According to Democratic Representative Earl Blumenauer of Oregon, who is the leader of the Congressional Cannabis Caucus “To have big legal marijuana market in a developed, democratic neighboring country like Canada will be a valuable signal to some of the holdouts that are encountered” He also told Mother Jones before the decision the decision of Ottawa that “It’s a vital progression towards normalizing marijuana.”
The Canadian legislation which legalizes the sale and consumption of recreational cannabis began on the 21st of June, however, it will be made official on October 17th. Canada is going to be the only nation in the G-7 to legalize recreational cannabis, and the second-ranked country after Uruguay to do so.
A statement from the Russian Ministry condemns Canada’s move as “the global drug evil” and it said the legalization of marijuana by Canada is an intense barrier which blocks the strategic goal set by the Global community which is to create a drug-free world. However, many nations are beginning to support the growth of cannabis.
A recent survey carried out in Canada by Dalhousie University in Halifax discovered that the marijuana support rose to 68 percent among Canadians. While different G-7 nations such as the United States and Germany have loosened their laws against cannabis. A Gallup poll carried out in the United States, in which about 9 states have decriminalized the recreational sale and consumption of cannabis, discovered that 64 percent of Americans support the legalization of cannabis.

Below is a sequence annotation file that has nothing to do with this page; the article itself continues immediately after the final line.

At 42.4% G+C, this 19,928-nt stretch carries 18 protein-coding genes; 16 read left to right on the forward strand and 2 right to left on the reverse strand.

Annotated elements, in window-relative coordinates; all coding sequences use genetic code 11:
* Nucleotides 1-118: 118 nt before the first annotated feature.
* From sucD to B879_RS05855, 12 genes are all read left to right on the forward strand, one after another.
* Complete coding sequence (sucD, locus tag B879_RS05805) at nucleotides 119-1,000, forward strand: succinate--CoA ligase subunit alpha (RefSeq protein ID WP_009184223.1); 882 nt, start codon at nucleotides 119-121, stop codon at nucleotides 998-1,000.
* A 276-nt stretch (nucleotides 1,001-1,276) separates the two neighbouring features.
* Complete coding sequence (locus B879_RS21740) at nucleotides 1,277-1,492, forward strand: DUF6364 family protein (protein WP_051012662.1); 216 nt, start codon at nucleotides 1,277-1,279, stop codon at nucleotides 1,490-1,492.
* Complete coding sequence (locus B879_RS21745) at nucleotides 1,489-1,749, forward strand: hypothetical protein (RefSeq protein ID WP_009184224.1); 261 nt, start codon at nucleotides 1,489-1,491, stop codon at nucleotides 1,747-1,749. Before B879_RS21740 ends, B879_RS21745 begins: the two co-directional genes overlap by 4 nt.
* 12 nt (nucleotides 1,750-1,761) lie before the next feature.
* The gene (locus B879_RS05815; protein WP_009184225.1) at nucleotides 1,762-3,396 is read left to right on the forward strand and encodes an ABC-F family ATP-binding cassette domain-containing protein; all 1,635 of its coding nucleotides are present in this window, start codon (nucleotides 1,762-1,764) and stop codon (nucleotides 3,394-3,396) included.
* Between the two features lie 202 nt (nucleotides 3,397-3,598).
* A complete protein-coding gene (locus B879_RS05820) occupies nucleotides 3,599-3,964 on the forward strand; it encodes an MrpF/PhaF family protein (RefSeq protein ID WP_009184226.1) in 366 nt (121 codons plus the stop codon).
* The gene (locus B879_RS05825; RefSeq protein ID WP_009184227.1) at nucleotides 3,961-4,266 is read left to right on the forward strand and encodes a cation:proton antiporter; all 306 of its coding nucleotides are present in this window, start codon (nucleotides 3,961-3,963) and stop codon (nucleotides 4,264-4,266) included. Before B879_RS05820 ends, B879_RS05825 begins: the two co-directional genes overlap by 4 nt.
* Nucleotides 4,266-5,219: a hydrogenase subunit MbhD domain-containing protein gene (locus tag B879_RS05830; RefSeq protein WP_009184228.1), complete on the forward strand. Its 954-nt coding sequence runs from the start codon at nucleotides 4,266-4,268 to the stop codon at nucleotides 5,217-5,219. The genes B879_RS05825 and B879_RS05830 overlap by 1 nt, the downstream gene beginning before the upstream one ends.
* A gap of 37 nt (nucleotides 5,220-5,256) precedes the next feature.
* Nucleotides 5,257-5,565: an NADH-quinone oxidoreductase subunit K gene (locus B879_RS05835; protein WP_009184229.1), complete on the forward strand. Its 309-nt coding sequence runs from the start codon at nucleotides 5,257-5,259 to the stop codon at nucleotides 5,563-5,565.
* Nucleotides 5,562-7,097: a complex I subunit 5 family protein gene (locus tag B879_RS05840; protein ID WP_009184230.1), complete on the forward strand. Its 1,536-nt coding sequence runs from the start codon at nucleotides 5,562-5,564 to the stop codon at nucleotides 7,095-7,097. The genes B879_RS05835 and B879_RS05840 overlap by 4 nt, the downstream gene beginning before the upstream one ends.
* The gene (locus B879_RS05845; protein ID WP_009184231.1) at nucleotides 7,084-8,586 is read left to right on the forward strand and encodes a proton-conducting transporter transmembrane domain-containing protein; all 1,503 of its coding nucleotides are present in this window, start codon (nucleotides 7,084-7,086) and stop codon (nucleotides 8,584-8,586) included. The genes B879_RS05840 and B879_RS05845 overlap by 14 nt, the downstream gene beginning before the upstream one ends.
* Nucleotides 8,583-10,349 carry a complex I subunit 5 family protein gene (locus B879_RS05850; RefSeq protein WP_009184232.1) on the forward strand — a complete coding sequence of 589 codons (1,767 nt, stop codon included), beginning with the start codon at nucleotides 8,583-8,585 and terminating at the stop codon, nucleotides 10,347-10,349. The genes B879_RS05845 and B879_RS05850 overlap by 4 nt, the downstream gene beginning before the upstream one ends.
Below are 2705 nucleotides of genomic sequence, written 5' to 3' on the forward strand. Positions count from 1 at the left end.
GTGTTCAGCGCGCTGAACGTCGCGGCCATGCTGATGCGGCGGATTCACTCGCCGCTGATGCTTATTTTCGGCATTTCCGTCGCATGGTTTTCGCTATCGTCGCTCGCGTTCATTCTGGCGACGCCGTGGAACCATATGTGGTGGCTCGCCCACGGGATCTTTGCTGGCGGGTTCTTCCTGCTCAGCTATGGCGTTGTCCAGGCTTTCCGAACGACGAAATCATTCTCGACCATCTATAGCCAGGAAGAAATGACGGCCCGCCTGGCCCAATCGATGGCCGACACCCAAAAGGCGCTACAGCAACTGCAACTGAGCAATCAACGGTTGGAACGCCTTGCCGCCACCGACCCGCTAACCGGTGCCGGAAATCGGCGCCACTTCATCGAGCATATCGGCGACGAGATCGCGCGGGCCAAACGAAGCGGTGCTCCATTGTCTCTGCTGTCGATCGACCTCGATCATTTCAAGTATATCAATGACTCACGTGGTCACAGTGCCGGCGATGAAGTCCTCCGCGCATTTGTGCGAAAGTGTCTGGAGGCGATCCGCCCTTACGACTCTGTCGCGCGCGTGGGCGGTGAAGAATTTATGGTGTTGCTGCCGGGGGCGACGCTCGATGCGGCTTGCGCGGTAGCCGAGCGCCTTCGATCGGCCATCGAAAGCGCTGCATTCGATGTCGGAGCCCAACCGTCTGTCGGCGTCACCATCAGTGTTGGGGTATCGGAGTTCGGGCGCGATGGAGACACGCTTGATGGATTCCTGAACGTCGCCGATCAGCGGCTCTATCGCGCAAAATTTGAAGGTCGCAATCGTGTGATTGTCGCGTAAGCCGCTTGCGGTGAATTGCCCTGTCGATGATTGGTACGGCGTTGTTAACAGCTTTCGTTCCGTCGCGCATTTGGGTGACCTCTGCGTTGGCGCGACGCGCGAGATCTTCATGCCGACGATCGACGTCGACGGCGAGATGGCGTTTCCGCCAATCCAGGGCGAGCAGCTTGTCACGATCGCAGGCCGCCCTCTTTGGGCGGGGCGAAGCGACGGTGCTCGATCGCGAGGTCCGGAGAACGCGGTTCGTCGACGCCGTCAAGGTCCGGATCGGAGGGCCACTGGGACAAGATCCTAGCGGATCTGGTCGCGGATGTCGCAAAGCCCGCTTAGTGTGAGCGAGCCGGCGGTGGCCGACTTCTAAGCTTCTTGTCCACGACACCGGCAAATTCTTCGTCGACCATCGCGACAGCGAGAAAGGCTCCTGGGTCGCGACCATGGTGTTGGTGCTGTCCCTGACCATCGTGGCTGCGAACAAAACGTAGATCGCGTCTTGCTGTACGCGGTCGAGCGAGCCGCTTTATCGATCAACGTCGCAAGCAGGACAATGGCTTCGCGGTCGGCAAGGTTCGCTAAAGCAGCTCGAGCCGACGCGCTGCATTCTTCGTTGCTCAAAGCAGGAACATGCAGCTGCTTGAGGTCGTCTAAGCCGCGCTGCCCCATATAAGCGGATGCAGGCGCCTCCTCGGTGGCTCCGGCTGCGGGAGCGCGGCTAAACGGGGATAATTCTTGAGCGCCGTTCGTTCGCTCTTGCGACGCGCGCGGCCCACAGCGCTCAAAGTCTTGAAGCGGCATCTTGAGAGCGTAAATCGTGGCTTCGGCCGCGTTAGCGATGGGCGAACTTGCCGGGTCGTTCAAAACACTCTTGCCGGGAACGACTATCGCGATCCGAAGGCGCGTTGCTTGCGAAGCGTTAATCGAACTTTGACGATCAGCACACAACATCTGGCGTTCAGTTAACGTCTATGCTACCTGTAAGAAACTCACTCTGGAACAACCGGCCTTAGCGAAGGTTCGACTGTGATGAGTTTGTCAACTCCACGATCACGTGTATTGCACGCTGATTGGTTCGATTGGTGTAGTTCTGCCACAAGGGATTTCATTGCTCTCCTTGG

The prime minister of Canada, Justin Trudeau has said that legalizing recreational cannabis protects it youths and stops organized crime. However everybody is not convinced, and many countries like Russia have been condemning the move on the international stage. The United Nations Office on Drugs and Crime (UNODC) declared a report stating its “regrets” the decision of Canada to legalize recreational cannabis. In March, the United Nations’ International Narcotics Control Board declared a statement signaling its partners to keep recreational cannabis illegal.